Characteristics of Art Nouveau Style

Art Nouveau style is a particular form of architecture, art and applied art that is based in organic beauty as opposed to classical, academic art. Art Nouveau gained popularity in 1890 and was heartily embraced until about 1905, when it fell out of favor. This style of art was characterized by a belief that all of life was art, and as a result, all of life should be treated as an art form. This flew in the face of classic art, which was reserved for the wealthy. This new art philosophy was the art of the people.

Art Nouveau Origins
The Art Nouveau movement began with a poster created by Alfons Mucha for the play, Gismonda. The poster Mucha produced became very popular, and soon a new art style burst on the scene, inspired by Mucha's work.

Art Nouveau Elements
You can identify Art Nouveau style art and architecture by looking for some specific elements.

  • Flowing Lines: Art Nouveau is characterized by graceful, sinuous lines. The lines are rarely angular.
  • Violent Curves: Some artists referred to the curves in Art Nouveau works as whiplash curves. Rhythmic patterns of curvy lines are characteristic of this art style. These curvy lines connect the images in the art and can even be found in beautified plain items, such as dishes, eating utensils, hardware and furniture.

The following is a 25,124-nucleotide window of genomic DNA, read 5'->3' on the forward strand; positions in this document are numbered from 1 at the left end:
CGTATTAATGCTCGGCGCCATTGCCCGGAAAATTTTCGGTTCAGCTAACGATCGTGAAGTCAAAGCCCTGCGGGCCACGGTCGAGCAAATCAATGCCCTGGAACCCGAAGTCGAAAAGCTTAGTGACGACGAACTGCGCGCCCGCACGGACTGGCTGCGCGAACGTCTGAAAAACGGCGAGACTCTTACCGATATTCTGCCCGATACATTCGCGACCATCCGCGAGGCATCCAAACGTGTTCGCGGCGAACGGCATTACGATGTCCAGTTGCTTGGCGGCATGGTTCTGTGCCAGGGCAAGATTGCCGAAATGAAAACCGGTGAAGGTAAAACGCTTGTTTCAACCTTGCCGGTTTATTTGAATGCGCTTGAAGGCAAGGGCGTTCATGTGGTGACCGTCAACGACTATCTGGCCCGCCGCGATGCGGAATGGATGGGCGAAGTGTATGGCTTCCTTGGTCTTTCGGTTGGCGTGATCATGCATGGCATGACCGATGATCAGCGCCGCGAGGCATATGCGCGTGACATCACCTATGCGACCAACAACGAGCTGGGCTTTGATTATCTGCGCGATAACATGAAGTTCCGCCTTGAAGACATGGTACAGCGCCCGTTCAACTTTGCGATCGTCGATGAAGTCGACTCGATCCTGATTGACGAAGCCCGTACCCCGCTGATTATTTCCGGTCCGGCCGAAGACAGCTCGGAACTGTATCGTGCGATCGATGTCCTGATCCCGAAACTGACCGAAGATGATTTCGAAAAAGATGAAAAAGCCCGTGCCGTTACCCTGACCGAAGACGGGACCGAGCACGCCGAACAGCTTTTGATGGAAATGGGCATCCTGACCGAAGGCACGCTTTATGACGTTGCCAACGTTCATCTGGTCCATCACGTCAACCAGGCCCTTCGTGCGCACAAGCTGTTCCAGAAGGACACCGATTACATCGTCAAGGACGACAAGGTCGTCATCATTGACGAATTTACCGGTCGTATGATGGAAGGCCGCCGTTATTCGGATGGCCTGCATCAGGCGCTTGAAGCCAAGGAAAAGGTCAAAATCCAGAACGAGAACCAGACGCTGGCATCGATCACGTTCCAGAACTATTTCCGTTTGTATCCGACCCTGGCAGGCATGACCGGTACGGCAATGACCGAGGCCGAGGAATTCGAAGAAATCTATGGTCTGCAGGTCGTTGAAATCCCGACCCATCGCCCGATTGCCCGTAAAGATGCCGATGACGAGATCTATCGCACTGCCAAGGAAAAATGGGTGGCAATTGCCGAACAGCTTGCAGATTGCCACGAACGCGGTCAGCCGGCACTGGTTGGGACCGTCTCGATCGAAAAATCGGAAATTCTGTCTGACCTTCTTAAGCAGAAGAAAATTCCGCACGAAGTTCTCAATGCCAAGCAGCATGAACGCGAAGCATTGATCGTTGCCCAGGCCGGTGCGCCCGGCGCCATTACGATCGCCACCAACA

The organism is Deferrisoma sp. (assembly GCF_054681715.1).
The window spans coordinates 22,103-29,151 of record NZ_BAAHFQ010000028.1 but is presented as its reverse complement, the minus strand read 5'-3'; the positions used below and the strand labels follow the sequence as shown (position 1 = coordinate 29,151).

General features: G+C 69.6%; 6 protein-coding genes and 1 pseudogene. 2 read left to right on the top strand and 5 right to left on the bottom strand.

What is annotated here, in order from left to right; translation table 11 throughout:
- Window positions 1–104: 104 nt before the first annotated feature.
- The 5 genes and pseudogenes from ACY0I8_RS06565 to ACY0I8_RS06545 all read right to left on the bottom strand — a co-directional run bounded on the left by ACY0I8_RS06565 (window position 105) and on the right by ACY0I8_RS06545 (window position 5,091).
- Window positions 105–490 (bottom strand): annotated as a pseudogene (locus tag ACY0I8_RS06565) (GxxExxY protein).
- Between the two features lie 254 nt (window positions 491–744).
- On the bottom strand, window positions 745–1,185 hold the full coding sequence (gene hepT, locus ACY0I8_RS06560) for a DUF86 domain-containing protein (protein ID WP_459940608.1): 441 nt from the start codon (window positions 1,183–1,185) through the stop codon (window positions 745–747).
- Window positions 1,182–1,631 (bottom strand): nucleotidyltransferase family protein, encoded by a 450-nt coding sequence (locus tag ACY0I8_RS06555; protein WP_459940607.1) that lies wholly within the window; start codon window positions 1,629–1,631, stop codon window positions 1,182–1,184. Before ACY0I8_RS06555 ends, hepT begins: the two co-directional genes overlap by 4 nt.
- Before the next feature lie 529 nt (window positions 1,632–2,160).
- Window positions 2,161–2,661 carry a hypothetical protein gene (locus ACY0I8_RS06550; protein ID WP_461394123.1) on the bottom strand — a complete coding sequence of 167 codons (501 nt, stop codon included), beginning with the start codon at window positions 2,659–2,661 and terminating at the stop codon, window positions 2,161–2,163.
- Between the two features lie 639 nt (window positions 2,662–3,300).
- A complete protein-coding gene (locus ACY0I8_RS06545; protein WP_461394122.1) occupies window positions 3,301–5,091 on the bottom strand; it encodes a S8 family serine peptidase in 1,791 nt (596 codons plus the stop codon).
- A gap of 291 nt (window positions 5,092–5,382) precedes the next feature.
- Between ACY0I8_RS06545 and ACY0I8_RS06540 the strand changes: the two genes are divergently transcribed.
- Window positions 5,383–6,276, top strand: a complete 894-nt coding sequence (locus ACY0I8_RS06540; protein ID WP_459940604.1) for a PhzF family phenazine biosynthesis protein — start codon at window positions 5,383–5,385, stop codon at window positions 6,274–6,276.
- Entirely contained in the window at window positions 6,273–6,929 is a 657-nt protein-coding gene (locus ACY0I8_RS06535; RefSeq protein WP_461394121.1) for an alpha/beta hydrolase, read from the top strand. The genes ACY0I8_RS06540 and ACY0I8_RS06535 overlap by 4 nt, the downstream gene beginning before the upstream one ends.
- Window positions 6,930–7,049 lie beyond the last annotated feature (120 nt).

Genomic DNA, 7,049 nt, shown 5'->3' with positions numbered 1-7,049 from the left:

• Organic Subject Matter: You'll find plenty of flowers, leaves, vines, grass, seaweed, insects and other organic images in Art Nouveau jewelry, hardware, windows and architecture. Examples include images of birds etched into window frames or curled around each other on fabric for upholstery, or abstract lilies drifting around and connecting to each other on dinnerware.
  • New Materials: Instead of classic gemstones, Art Nouveau jewelers opted to work with opals and semiprecious stones. Glass art reached a new level of popularity as Louis Comfort Tiffany and Charles Rennie Mackintosh took interest in the new art style. Molded glass, animal horns and ivory tusks became commonly used materials.
  • Resistance of Classical Restrictions: Instead of limiting art to painting on a canvas or sculpting out of marble, Art Nouveau artists and architects looked for ways to make everyday objects into pieces of art. A doorknocker might be molded to look like a dragonfly; an entranceway might be graced by vine-like lines in the molding. You can find a classic example of this by studying the entrances designed for the Paris Metro by Hector Guimard.
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